The CGI and SSI Threat

Apache itself is very reliable and reasonably secure. The biggest threat to server security is the code that you or your users write for the server to execute. Two sources of these problems are Common Gateway Interface (CGI) programs and Server Side Includes (SSI).

One of the biggest threats to server security is badly written CGI programs. Intruders exploit poor code by forcing buffer overflows or by passing shell commands through the program to the system. The only way to avoid this and still have the benefit of CGI programs, which can be written in C, Perl, Python, and other programming languages, is to be very careful about the code that you make available on your system. Here are some basic preventative measures to keep in mind:

• Personally review all programs included in the cgi-bin directory.

• Try to write programs that do not allow free-form user input.

• Use drop-down menus instead of keyboard input.

• Limit what comes in to your system from the user.

To make it easier to review all CGI scripts, keep them all in the ScriptAlias directory. Don't allow ExecCGI in any other directory unless you're positive no one can place a script there that you have not personally reviewed. (The way ExecCGI and other server options are controlled is covered in the next section.)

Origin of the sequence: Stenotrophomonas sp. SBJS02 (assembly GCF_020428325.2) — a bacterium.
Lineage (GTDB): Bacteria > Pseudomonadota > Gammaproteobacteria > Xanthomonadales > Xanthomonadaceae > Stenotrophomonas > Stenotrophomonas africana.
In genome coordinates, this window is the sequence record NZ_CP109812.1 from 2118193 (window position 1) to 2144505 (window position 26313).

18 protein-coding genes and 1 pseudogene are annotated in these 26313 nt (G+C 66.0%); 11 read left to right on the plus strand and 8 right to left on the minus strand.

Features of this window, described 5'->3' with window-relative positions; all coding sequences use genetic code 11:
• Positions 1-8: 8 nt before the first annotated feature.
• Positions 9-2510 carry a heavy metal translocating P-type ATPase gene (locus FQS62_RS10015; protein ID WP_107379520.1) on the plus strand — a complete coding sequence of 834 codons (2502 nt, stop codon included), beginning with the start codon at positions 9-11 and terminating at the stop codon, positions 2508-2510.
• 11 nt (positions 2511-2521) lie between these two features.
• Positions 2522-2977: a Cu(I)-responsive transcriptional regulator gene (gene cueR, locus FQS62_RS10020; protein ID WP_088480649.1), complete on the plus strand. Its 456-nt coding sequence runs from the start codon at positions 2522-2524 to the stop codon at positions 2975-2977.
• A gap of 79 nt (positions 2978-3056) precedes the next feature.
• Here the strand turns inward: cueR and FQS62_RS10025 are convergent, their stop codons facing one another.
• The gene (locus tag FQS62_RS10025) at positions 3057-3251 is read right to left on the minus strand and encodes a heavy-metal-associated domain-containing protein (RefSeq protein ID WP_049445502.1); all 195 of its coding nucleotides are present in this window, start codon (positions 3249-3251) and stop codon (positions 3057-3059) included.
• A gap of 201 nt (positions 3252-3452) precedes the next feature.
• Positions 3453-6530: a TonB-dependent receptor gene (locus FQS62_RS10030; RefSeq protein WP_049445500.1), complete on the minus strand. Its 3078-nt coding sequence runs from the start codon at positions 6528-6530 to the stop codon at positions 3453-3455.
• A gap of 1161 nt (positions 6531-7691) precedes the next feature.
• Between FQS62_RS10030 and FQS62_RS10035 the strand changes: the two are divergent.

Server Side Includes is also called Server Parsed HTML, and the files often have the .shtml file extension. These files are processed by the server before they are sent to the client. These files can include other files or execute code from script files. If user input is used to dynamically modify the SSI file, it is vulnerable to the same type of attacks as CGI scripts.

SSI commands are embedded inside HTML comments. Therefore, each SSI command begins with <!— and concludes with —>. The SSI commands are listed in Table 6.2.

Table 6.2: Server Side Includes Commands

Command

Purpose

#config

Formats the display of file size and time.

#echo

Displays variables.

#exec

Executes a CGI script or a shell command.

#flastmod

Displays the date a document was last modified.

#fsize

Displays the size of a document.

#include

Inserts another file into the current document.

The most secure way to operate a server is to disallow all SSI processing. This is the default unless All or Includes is specified by an Options directive in the httpd.conf file. A compromise setting is to allow SSI, but to disallow the #include and #exec commands, which are the greatest security threat. Use IncludesNOEXEC on the Options directive for this setting.

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